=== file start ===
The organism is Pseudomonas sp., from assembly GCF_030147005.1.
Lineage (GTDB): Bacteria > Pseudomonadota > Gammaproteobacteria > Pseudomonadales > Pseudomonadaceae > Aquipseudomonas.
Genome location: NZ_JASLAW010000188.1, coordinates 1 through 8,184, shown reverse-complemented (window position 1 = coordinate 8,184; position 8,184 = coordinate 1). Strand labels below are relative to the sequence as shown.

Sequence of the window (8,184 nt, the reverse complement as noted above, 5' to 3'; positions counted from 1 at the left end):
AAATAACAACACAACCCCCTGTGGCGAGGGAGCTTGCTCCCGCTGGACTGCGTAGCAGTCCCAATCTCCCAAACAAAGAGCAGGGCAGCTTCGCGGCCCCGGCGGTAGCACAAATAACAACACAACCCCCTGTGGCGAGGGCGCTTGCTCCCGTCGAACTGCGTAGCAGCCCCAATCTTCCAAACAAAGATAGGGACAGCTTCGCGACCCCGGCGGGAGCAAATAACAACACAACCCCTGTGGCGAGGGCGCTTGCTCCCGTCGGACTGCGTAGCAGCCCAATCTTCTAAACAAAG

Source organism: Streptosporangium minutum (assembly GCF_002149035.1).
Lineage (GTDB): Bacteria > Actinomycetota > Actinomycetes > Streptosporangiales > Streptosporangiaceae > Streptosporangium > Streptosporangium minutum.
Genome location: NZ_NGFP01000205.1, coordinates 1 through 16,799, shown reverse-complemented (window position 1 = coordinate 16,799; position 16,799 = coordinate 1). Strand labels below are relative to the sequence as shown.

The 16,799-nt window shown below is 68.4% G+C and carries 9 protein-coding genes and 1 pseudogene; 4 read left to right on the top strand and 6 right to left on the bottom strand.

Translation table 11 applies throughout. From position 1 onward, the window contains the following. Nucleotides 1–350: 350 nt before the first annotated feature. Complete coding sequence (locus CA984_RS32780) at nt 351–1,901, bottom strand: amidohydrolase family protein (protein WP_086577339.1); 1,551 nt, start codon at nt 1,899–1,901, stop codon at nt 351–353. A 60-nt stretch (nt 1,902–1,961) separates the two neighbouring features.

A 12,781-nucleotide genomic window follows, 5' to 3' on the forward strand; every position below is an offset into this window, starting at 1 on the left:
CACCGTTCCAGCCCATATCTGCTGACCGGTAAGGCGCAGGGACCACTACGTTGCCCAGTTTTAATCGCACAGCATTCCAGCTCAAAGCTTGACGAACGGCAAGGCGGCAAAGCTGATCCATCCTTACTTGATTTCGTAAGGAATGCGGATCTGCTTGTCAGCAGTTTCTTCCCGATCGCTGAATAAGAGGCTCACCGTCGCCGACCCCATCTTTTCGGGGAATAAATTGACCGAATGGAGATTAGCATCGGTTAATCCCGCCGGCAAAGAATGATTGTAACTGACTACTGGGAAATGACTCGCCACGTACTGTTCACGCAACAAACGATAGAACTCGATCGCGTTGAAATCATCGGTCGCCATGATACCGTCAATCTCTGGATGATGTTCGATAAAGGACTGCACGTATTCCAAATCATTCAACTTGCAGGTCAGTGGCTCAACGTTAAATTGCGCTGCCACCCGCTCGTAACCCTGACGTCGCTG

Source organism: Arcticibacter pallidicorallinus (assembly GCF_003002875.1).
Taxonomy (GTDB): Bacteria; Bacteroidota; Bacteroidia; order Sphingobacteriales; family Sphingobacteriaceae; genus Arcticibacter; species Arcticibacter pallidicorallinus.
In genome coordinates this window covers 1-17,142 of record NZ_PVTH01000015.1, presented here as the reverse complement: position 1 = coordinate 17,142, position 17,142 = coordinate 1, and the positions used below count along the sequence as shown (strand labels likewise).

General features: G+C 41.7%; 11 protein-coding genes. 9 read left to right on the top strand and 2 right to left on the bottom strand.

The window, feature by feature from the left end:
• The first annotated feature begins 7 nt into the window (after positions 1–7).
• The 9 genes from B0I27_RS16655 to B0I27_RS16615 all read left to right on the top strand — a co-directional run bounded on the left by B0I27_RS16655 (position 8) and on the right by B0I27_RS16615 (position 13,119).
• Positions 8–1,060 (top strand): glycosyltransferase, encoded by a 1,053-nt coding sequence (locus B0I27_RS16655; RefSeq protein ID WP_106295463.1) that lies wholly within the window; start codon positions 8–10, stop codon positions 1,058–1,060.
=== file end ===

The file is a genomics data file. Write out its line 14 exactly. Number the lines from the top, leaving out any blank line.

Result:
Taxonomy (GTDB): Bacteria; Bacteroidota; Bacteroidia; order Sphingobacteriales; family Sphingobacteriaceae; genus Arcticibacter; species Arcticibacter pallidicorallinus.